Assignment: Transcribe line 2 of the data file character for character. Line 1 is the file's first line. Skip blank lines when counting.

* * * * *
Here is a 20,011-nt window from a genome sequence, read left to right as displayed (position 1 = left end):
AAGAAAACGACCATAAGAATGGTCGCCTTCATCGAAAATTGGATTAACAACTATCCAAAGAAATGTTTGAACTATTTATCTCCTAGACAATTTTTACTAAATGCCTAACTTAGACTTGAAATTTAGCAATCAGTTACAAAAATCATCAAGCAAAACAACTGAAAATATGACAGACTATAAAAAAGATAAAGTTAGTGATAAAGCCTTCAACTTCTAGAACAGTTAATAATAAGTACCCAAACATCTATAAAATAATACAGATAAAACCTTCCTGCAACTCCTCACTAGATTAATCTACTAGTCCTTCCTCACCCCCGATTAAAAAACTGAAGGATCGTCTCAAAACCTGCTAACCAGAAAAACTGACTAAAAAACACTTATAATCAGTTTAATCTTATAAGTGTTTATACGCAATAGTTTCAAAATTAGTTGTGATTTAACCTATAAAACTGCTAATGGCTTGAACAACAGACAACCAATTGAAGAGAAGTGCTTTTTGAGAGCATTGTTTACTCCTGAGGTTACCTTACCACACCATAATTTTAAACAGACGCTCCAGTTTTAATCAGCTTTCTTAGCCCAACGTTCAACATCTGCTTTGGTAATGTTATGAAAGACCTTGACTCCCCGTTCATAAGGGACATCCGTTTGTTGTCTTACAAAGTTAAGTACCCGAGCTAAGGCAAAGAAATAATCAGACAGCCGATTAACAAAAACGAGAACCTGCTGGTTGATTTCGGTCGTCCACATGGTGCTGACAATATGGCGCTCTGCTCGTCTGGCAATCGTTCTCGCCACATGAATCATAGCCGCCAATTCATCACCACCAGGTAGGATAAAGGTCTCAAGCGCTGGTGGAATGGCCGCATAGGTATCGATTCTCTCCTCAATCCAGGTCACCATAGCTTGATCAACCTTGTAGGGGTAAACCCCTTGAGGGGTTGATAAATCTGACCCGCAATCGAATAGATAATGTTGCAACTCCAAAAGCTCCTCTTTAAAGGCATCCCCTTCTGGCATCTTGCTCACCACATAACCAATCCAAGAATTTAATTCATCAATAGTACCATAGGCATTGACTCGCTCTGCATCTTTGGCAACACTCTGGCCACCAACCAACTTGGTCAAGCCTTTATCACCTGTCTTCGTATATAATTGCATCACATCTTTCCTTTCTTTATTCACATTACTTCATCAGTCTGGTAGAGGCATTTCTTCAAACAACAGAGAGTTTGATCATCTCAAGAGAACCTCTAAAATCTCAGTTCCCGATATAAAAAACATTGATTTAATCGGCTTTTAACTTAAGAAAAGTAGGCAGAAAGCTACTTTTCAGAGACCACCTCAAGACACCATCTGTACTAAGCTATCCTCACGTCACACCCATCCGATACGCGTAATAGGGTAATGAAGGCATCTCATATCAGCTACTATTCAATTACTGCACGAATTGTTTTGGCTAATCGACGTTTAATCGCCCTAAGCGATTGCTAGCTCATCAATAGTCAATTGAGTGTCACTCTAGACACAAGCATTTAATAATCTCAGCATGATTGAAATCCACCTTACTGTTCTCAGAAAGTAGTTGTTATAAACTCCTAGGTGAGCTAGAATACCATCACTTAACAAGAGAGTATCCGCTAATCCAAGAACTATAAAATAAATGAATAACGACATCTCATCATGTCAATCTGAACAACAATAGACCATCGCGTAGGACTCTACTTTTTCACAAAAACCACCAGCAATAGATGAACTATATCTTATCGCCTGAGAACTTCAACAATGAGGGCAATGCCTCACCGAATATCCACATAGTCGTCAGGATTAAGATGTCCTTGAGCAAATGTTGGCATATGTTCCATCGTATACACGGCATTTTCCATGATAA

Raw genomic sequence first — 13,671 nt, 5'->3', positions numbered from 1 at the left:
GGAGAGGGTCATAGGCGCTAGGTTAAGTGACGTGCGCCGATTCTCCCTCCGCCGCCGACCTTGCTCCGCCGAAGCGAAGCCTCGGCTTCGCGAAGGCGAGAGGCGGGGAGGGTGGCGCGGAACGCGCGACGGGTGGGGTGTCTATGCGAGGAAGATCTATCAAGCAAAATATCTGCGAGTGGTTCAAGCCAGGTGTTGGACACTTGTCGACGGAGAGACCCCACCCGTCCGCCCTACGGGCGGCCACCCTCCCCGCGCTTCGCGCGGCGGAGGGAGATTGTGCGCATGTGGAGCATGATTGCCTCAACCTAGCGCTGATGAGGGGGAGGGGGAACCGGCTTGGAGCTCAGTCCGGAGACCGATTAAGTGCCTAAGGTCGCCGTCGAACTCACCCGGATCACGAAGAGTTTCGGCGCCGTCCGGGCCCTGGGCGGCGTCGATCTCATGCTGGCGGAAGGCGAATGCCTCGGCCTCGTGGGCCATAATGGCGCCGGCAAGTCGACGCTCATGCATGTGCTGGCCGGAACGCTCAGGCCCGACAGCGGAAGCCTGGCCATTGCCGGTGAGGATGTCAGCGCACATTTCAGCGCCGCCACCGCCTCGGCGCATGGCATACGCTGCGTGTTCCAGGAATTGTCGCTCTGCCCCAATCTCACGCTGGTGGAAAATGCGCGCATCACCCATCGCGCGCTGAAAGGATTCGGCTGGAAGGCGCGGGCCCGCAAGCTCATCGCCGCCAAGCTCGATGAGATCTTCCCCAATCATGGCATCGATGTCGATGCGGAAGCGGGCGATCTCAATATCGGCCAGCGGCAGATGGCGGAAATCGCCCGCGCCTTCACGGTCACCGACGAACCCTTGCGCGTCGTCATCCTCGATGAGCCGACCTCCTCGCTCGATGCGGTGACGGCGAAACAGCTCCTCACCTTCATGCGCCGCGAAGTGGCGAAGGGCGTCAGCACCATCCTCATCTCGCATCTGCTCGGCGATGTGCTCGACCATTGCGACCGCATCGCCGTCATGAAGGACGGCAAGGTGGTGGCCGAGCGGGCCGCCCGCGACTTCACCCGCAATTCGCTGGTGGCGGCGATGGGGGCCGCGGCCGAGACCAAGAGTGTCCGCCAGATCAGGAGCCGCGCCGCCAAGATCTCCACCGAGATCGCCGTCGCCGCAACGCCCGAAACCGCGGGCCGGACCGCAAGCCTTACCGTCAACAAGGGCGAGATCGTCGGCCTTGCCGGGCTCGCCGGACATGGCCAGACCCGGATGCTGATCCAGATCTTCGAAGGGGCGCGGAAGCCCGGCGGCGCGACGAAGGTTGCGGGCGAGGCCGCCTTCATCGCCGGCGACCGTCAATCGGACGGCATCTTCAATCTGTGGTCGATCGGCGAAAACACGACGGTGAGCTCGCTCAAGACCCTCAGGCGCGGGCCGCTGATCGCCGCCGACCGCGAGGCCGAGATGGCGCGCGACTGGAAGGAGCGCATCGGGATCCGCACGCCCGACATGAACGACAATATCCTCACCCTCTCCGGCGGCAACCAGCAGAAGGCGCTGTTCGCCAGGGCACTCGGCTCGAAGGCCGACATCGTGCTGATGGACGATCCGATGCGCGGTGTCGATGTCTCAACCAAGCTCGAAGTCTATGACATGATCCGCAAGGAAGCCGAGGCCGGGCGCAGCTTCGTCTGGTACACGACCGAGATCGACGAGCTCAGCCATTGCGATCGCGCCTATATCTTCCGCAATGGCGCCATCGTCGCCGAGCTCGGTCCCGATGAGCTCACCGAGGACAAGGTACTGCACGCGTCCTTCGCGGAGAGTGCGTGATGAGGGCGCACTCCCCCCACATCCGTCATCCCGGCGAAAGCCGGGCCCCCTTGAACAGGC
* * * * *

AAGAAAACGACCATAAGAATGGTCGCCTTCATCGAAAATTGGATTAACAACTATCCAAAGAAATGTTTGAACTATTTATCTCCTAGACAATTTTTACTAAATGCCTAACTTAGACTTGAAATTTAGCAATCAGTTACAAAAATCATCAAGCAAAACAACTGAAAATATGACAGACTATAAAAAAGATAAAGTTAGTGATAAAGCCTTCAACTTCTAGAACAGTTAATAATAAGTACCCAAACATCTATAAAATAATACAGATAAAACCTTCCTGCAACTCCTCACTAGATTAATCTACTAGTCCTTCCTCACCCCCGATTAAAAAACTGAAGGATCGTCTCAAAACCTGCTAACCAGAAAAACTGACTAAAAAACACTTATAATCAGTTTAATCTTATAAGTGTTTATACGCAATAGTTTCAAAATTAGTTGTGATTTAACCTATAAAACTGCTAATGGCTTGAACAACAGACAACCAATTGAAGAGAAGTGCTTTTTGAGAGCATTGTTTACTCCTGAGGTTACCTTACCACACCATAATTTTAAACAGACGCTCCAGTTTTAATCAGCTTTCTTAGCCCAACGTTCAACATCTGCTTTGGTAATGTTATGAAAGACCTTGACTCCCCGTTCATAAGGGACATCCGTTTGTTGTCTTACAAAGTTAAGTACCCGAGCTAAGGCAAAGAAATAATCAGACAGCCGATTAACAAAAACGAGAACCTGCTGGTTGATTTCGGTCGTCCACATGGTGCTGACAATATGGCGCTCTGCTCGTCTGGCAATCGTTCTCGCCACATGAATCATAGCCGCCAATTCATCACCACCAGGTAGGATAAAGGTCTCAAGCGCTGGTGGAATGGCCGCATAGGTATCGATTCTCTCCTCAATCCAGGTCACCATAGCTTGATCAACCTTGTAGGGGTAAACCCCTTGAGGGGTTGATAAATCTGACCCGCAATCGAATAGATAATGTTGCAACTCCAAAAGCTCCTCTTTAAAGGCATCCCCTTCTGGCATCTTGCTCACCACATAACCAATCCAAGAATTTAATTCATCAATAGTACCATAGGCATTGACTCGCTCTGCATCTTTGGCAACACTCTGGCCACCAACCAACTTGGTCAAGCCTTTATCACCTGTCTTCGTATATAATTGCATCACATCTTTCCTTTCTTTATTCACATTACTTCATCAGTCTGGTAGAGGCATTTCTTCAAACAACAGAGAGTTTGATCATCTCAAGAGAACCTCTAAAATCTCAGTTCCCGATATAAAAAACATTGATTTAATCGGCTTTTAACTTAAGAAAAGTAGGCAGAAAGCTACTTTTCAGAGACCACCTCAAGACACCATCTGTACTAAGCTATCCTCACGTCACACCCATCCGATACGCGTAATAGGGTAATGAAGGCATCTCATATCAGCTACTATTCAATTACTGCACGAATTGTTTTGGCTAATCGACGTTTAATCGCCCTAAGCGATTGCTAGCTCATCAATAGTCAATTGAGTGTCACTCTAGACACAAGCATTTAATAATCTCAGCATGATTGAAATCCACCTTACTGTTCTCAGAAAGTAGTTGTTATAAACTCCTAGGTGAGCTAGAATACCATCACTTAACAAGAGAGTATCCGCTAATCCAAGAACTATAAAATAAATGAATAACGACATCTCATCATGTCAATCTGAACAACAATAGACCATCGCGTAGGACTCTACTTTTTCACAAAAACCACCAGCAATAGATGAACTATATCTTATCGCCTGAGAACTTCAACAATGAGGGCAATGCCTCACCGAATATCCACATAGTCGTCAGGATTAAGATGTCCTTGAGCAAATGTTGGCATATGTTCCATCGTATACACGGCATTTTCCATGATAA